Father Jeremy Driscoll has submitted his final diary entries from his participation in The Synod of the New Evangelization. Part I, Part II, Part III, Part IV, and Part V can also be found on the MAS journalism blog.
We continue with Father Jeremy's entry for October 26, 2012:
There is a lovely courtesy in the practice of the Synod that each day in he Hall at the opening session the birthday of people is announced, not just the Synod Fathers but us experts as well. I thought mine (October 24) would probably not be announced since there was no plenary session scheduled for that day, only work in small groups, but in fact they announced it the day before.
People clapped, and I had the pleasure of seeing the Holy Father also clapping and smiling, though I doubt he could spot me in the Synod Hall. In any case, both that day and the day of my birthday I had the good wishes of many, many bishops, and on my birthday itself Cardinal Gracias began our small group session with congratulations and the whole group sang Happy Birthday to me.
We had a full day of work in the small group: three and a half hours in the morning and two and a half in the afternoon. We were formulating amendments to the texts of propositions already formulated by ourselves and the other eleven language groups. I was able to argue for a clear expression on the liturgy and the liturgical year and also a mention of the important witness of monasteries in the New Evangelization. Again, the discussion and range of concerns was both interesting and edifying.
For birthday fun I actually had two parties. I don't know I've ever had that before. My friends and neighbors on the Aventin offered a pranzo with a few people I could invite. I decided to invite three African bishops with whom I was newly friends: Bishop Kussala from South Sudan, Bishop Libena from Tanzania, and Bishop Badejo from Nigeria. I also invited from Sant' Anselmo my dear friend P. Olivier Marie Saar from Senegal. I was calling it my pan-African party. At the last minute Bishop Badejo was called away to an emergency. I was sorry not to have his lively company, but we had a very joyful meal anyway.
In the evening Cardinal Levada had me to dinner in a splendid fish restaurant, together with Gabriel Ferruci, Monsignor Steve Lopes, and Father Steve, one of the priests from the Diocese of Orange. We had excellent food and company and cake with a highway flare on it and the whole restaurant staff was singing with the lights turned out in the room we were in. Gabriel ordered a fancy champagne at the end.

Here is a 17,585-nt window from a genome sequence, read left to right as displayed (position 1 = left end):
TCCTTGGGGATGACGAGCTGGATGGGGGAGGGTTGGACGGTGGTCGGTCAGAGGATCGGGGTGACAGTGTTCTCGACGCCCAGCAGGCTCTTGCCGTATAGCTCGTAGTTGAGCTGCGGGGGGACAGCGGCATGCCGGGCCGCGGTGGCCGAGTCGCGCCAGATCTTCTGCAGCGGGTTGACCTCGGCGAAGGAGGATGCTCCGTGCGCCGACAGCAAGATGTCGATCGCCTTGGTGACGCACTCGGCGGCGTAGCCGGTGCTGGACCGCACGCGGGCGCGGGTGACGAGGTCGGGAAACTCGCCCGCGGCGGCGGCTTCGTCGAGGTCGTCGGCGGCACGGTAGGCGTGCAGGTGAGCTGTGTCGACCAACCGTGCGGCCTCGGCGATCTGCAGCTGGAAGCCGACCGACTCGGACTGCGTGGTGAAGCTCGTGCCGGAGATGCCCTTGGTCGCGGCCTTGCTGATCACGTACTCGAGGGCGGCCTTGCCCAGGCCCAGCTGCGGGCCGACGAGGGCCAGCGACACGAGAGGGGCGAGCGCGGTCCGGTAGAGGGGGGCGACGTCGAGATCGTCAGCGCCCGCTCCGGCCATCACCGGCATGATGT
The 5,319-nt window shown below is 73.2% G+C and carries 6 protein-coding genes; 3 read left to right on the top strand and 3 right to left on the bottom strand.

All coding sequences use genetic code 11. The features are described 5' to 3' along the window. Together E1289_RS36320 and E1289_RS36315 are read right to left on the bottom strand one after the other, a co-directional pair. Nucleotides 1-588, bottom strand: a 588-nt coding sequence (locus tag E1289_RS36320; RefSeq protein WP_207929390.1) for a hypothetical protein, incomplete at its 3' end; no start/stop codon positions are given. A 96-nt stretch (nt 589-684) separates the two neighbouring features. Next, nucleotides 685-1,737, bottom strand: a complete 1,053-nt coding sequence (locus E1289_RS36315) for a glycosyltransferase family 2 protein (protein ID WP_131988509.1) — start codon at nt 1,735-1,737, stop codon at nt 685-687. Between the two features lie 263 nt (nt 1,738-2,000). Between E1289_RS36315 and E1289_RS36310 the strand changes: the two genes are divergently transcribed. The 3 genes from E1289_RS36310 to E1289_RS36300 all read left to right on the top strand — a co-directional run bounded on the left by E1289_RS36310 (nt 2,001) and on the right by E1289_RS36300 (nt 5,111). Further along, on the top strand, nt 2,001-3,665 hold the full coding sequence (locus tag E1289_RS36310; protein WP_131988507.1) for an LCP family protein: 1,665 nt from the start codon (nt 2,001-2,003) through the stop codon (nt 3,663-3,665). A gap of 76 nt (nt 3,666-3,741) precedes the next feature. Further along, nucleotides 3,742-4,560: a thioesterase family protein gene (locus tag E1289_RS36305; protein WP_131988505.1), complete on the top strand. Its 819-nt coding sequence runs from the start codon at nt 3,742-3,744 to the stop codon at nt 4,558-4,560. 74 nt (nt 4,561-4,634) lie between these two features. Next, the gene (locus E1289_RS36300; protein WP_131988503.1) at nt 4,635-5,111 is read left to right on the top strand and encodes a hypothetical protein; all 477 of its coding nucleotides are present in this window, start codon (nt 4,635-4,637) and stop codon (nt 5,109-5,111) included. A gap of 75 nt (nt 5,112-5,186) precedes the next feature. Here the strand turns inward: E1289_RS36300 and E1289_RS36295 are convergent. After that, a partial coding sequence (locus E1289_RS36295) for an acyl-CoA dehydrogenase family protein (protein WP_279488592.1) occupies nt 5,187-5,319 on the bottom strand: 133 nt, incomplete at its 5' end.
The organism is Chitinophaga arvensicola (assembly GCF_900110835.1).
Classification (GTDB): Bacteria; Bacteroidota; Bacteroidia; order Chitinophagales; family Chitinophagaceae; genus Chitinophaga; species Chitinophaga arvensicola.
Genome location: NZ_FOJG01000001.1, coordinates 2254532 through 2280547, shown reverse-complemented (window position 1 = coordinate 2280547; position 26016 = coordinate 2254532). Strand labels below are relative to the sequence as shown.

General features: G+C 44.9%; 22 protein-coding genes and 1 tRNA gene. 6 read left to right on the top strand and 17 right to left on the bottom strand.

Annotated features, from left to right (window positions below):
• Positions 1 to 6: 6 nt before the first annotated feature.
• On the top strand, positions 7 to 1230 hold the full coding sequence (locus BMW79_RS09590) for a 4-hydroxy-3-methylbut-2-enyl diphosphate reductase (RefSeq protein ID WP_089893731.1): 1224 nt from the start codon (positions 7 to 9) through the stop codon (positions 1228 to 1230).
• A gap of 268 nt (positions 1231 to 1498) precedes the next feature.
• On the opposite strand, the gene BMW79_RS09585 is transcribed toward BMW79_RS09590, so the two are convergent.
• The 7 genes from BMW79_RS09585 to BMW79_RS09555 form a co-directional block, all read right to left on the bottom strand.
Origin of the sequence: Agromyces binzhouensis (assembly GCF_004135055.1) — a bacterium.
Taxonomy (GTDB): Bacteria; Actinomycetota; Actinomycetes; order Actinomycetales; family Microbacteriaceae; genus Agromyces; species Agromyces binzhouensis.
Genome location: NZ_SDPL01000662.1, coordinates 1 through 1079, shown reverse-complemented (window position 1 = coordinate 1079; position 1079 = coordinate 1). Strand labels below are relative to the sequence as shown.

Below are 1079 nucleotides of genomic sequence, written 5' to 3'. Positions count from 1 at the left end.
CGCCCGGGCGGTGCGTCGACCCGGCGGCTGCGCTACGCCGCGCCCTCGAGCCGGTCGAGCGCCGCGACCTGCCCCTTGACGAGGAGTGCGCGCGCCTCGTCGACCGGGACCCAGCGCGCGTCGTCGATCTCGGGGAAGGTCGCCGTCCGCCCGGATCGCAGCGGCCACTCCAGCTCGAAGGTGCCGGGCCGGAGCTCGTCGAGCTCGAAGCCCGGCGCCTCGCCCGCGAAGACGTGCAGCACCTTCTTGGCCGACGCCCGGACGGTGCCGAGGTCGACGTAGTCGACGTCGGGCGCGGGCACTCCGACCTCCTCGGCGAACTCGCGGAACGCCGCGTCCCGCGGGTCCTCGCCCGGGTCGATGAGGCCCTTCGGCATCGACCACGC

The next day we had no Synod meetings. The secretaries of each small group had to meet that day to collate all the suggested amendments. The rest of us had the day off.
Today and tomorrow are the last two days of the Synod. This morning we heard the second draft of the Nuntius (the Synod Message), and it was certainly improved. Different bishops read parts aloud in different languages, deepening once again the deep world-wide experience that we are all having of the Church.
After that and the lively and talkative coffee break, we heard from mostly lay people from around the world, sharing their experiences of work already underway and well developed in the New Evangelization. On Wednesday the Holy Father named six new cardinals, four of whom are present at the Synod. During the break I was able to congratulate two of them, one from Nigeria and the other from India, both very nice.
I came for lunch to the North American College and ran into Archbishop Wilton Gregory from Atlanta. He is not here for the Synod but for other meetings, but we had a happy reunion and sat together at table with Bishop Kicanas from Tucson and two Portland seminarians, Tim and Greg. We had a great lunch together.
I am writing this entry in Archbishop Kurtz's (Louisville) sitting room at the NAC, which he has been generously sharing with me. We begin our meetings this afternoon an hour later. I can tell from the sky that one of those big Roman rainstorms is brewing. It will probably break loose about the time we set out to walk back to the Vatican. Well, if the end is wet, that is fair. For the three weeks of the Synod the weather has been magic October: sunny and not hot. That is Rome at its best.